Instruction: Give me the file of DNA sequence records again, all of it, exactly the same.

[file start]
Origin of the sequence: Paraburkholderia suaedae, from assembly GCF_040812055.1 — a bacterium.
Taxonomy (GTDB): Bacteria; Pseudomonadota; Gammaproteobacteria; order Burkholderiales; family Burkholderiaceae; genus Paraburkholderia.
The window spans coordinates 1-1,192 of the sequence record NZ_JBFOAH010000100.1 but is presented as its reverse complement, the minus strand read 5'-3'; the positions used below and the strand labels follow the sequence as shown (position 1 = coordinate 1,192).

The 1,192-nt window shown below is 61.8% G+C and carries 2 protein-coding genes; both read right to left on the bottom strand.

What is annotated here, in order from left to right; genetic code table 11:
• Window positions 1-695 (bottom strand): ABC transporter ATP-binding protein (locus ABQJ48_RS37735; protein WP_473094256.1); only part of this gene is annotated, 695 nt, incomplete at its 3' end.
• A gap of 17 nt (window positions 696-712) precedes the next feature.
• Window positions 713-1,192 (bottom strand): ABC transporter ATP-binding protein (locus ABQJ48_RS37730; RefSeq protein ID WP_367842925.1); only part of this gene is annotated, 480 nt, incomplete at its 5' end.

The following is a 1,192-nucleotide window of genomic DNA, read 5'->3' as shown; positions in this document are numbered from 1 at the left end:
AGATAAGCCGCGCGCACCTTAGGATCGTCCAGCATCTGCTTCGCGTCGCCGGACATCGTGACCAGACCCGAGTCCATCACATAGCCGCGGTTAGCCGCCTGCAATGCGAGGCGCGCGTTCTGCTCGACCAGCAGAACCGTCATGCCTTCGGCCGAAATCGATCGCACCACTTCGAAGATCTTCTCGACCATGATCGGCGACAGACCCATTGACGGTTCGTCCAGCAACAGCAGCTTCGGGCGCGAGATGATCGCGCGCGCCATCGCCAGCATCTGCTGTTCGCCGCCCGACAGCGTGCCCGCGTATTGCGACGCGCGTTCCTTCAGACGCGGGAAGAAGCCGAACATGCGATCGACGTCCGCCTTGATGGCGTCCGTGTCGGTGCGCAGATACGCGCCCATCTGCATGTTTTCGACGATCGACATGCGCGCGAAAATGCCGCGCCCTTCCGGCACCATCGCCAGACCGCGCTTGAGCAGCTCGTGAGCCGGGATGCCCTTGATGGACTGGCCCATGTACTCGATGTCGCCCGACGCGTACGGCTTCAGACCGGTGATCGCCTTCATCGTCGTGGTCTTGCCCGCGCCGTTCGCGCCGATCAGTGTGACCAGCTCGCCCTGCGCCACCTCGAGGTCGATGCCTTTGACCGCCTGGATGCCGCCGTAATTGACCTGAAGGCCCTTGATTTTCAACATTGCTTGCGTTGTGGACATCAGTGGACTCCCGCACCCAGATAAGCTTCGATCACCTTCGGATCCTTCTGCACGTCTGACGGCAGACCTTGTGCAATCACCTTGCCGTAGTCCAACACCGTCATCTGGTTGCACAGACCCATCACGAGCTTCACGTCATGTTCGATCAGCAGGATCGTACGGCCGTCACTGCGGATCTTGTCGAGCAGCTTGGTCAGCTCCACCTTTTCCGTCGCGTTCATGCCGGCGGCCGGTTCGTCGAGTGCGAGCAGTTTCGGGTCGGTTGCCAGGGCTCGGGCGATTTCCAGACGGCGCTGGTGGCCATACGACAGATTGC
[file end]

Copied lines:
Origin of the sequence: Paraburkholderia suaedae, from assembly GCF_040812055.1 — a bacterium.
Taxonomy (GTDB): Bacteria; Pseudomonadota; Gammaproteobacteria; order Burkholderiales; family Burkholderiaceae; genus Paraburkholderia.
The window spans coordinates 1-1,192 of the sequence record NZ_JBFOAH010000100.1 but is presented as its reverse complement, the minus strand read 5'-3'; the positions used below and the strand labels follow the sequence as shown (position 1 = coordinate 1,192).

The 1,192-nt window shown below is 61.8% G+C and carries 2 protein-coding genes; both read right to left on the bottom strand.

What is annotated here, in order from left to right; genetic code table 11:
• Window positions 1-695 (bottom strand): ABC transporter ATP-binding protein (locus ABQJ48_RS37735; protein WP_473094256.1); only part of this gene is annotated, 695 nt, incomplete at its 3' end.
• A gap of 17 nt (window positions 696-712) precedes the next feature.
• Window positions 713-1,192 (bottom strand): ABC transporter ATP-binding protein (locus ABQJ48_RS37730; RefSeq protein ID WP_367842925.1); only part of this gene is annotated, 480 nt, incomplete at its 5' end.

The following is a 1,192-nucleotide window of genomic DNA, read 5'->3' as shown; positions in this document are numbered from 1 at the left end:
AGATAAGCCGCGCGCACCTTAGGATCGTCCAGCATCTGCTTCGCGTCGCCGGACATCGTGACCAGACCCGAGTCCATCACATAGCCGCGGTTAGCCGCCTGCAATGCGAGGCGCGCGTTCTGCTCGACCAGCAGAACCGTCATGCCTTCGGCCGAAATCGATCGCACCACTTCGAAGATCTTCTCGACCATGATCGGCGACAGACCCATTGACGGTTCGTCCAGCAACAGCAGCTTCGGGCGCGAGATGATCGCGCGCGCCATCGCCAGCATCTGCTGTTCGCCGCCCGACAGCGTGCCCGCGTATTGCGACGCGCGTTCCTTCAGACGCGGGAAGAAGCCGAACATGCGATCGACGTCCGCCTTGATGGCGTCCGTGTCGGTGCGCAGATACGCGCCCATCTGCATGTTTTCGACGATCGACATGCGCGCGAAAATGCCGCGCCCTTCCGGCACCATCGCCAGACCGCGCTTGAGCAGCTCGTGAGCCGGGATGCCCTTGATGGACTGGCCCATGTACTCGATGTCGCCCGACGCGTACGGCTTCAGACCGGTGATCGCCTTCATCGTCGTGGTCTTGCCCGCGCCGTTCGCGCCGATCAGTGTGACCAGCTCGCCCTGCGCCACCTCGAGGTCGATGCCTTTGACCGCCTGGATGCCGCCGTAATTGACCTGAAGGCCCTTGATTTTCAACATTGCTTGCGTTGTGGACATCAGTGGACTCCCGCACCCAGATAAGCTTCGATCACCTTCGGATCCTTCTGCACGTCTGACGGCAGACCTTGTGCAATCACCTTGCCGTAGTCCAACACCGTCATCTGGTTGCACAGACCCATCACGAGCTTCACGTCATGTTCGATCAGCAGGATCGTACGGCCGTCACTGCGGATCTTGTCGAGCAGCTTGGTCAGCTCCACCTTTTCCGTCGCGTTCATGCCGGCGGCCGGTTCGTCGAGTGCGAGCAGTTTCGGGTCGGTTGCCAGGGCTCGGGCGATTTCCAGACGGCGCTGGTGGCCATACGACAGATTGC